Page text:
Residential units were prohibited in the central core for some time, but that restriction was removed.  My understanding is that there remains a restriction only in the blocks immediately surrounding the state capitol building, which is the reason the apartments above the Music City Central were not developed.

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Residential units were prohibited in the central core for some time, but that restriction was removed.  My understanding is that there remains a restriction only in the blocks immediately surrounding the state capitol building, which is the reason the apartments above the Music City Central were not developed.

Yet there are a couple of (ugly) apartment buildings right at the base of Capitol Hill literally a block from Music City Central.

I think there has to be something more to it.

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I think the ugly apartment buildings at the base of capitol hill may be the REASON for the restriction!

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Since everyone of those developers you mentioned have received pretty healthy government assistance with their projects I am not sure how you would debate or separate the two.

As in TIF?

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I think the ugly apartment buildings at the base of capitol hill may be the REASON for the restriction!

 

I'm sure I'm in the minority but I think the Capital Towers building is a 60s classic.  I'm not being ironic, I find it beautiful.  That brick apt building next door is super bland.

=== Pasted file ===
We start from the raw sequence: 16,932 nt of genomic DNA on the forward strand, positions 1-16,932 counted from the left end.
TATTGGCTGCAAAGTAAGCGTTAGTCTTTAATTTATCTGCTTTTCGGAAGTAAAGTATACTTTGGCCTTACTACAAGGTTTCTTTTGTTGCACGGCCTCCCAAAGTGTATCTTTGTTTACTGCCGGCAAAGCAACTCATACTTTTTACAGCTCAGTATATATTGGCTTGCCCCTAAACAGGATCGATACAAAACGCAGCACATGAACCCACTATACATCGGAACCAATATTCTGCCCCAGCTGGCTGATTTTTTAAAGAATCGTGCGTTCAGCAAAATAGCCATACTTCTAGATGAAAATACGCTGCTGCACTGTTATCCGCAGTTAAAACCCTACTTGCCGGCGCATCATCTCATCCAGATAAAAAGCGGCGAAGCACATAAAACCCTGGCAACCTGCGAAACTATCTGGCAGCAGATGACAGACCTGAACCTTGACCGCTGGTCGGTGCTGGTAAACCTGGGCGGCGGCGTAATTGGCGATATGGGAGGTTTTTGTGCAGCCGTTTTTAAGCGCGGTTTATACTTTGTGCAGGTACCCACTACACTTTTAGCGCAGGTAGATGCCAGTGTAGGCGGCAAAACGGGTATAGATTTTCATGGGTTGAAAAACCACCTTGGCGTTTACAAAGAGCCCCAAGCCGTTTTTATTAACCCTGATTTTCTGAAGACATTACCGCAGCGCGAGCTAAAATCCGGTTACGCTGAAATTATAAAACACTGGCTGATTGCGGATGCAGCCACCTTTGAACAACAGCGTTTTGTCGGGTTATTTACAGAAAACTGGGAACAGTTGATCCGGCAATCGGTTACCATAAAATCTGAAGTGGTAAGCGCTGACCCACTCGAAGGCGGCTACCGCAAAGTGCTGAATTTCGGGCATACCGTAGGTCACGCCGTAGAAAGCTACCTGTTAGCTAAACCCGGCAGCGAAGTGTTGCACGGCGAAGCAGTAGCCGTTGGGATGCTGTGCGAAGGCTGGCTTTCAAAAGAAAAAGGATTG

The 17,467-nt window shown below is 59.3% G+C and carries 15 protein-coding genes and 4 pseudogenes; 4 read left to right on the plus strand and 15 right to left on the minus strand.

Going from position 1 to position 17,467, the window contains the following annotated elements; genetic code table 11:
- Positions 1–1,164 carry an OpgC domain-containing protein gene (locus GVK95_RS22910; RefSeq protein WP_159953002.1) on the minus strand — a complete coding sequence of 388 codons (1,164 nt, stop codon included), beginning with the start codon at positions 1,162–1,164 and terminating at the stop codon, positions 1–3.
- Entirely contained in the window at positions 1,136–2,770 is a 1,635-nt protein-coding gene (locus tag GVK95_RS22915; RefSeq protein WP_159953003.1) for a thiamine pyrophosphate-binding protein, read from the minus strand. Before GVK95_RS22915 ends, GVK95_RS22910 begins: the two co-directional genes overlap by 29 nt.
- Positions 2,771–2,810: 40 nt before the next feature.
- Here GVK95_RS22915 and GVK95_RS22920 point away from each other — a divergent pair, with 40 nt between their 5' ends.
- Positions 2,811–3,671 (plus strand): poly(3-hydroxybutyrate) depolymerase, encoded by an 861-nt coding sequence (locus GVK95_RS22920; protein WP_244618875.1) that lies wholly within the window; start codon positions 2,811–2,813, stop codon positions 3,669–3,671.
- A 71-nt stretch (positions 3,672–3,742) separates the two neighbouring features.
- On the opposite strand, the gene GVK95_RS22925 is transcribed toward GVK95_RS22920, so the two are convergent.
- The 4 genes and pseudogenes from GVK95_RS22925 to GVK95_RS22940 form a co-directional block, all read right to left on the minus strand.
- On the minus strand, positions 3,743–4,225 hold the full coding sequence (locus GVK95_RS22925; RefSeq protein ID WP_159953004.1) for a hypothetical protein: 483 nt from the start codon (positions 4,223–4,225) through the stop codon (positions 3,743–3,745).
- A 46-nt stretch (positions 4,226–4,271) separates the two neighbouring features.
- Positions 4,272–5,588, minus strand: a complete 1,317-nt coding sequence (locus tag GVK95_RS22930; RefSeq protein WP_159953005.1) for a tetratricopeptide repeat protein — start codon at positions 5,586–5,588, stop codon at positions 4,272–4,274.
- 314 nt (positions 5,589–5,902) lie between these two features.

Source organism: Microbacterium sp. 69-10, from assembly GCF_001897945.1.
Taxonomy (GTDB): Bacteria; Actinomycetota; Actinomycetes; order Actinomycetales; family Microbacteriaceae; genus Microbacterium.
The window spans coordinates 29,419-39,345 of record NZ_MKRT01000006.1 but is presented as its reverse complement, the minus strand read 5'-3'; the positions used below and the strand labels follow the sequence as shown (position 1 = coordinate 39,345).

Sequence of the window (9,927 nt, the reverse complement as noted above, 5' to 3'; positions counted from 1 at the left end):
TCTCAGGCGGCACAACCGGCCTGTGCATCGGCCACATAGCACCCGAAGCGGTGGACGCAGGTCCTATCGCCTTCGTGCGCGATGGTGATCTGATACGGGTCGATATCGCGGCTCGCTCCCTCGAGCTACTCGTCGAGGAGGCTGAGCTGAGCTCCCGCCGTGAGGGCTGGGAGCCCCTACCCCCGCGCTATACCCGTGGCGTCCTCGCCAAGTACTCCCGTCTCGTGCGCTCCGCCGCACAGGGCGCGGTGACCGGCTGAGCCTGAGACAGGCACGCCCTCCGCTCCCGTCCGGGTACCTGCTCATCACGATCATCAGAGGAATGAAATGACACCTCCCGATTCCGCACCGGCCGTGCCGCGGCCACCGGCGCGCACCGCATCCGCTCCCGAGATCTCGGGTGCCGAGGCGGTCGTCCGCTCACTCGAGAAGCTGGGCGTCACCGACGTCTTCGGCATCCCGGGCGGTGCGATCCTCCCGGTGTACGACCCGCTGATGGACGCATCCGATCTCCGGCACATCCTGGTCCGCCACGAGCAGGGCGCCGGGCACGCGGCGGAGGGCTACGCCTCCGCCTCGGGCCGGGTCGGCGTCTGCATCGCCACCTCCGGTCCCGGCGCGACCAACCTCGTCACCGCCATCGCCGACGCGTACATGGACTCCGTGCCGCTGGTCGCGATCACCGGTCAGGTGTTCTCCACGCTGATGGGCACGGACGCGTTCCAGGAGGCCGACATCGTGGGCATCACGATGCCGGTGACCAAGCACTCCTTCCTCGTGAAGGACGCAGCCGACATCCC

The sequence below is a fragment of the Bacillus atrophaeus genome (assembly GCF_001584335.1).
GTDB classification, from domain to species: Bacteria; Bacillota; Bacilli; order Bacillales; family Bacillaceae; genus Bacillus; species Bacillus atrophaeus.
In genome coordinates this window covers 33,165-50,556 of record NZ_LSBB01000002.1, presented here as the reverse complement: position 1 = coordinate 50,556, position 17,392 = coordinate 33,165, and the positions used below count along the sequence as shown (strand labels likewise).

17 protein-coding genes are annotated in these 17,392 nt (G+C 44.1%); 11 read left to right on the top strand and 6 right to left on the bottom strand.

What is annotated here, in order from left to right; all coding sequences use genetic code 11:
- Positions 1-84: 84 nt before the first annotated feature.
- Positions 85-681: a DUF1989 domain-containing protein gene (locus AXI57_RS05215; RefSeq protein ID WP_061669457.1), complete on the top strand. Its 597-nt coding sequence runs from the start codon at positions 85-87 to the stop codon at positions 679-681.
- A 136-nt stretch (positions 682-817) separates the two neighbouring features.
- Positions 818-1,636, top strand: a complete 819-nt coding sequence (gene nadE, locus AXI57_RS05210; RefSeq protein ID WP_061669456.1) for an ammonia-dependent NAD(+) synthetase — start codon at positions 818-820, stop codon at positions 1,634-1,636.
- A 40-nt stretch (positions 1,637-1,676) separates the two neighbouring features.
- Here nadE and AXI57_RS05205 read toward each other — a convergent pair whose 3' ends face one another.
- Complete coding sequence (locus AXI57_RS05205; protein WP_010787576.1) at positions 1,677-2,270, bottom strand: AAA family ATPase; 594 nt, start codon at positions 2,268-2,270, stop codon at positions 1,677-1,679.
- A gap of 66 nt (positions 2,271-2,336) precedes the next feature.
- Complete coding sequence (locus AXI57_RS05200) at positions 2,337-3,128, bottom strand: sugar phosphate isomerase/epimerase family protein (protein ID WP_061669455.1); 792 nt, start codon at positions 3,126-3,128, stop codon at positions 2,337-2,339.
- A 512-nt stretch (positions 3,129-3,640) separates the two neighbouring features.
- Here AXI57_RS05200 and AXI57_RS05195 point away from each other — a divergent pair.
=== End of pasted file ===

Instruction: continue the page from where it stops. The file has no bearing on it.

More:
As to the general question raised in the thread, I'm not under the impression developers are having a problem getting things built in Nashville, stuff keeps popping up all over, and developers being what they are I favor holding the line on the UDOs and whatnot.  Big box retail has become so suburban and car-oriented in their focus it's hard to see how they fit into the urban landscape now, so we might be losing the occasional big box behind a sea of asphalt on Gallatin Pike, but I'm fine with that.

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I think the ugly apartment buildings at the base of capitol hill may be the REASON for the restriction!

 

Hey, I used to live in one of those! Not my favorite residence... though being able to walk around town was great.

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Hey, I used to live in one of those! Not my favorite residence... though being able to walk around town was great.

 

Oh....that explains a lot.....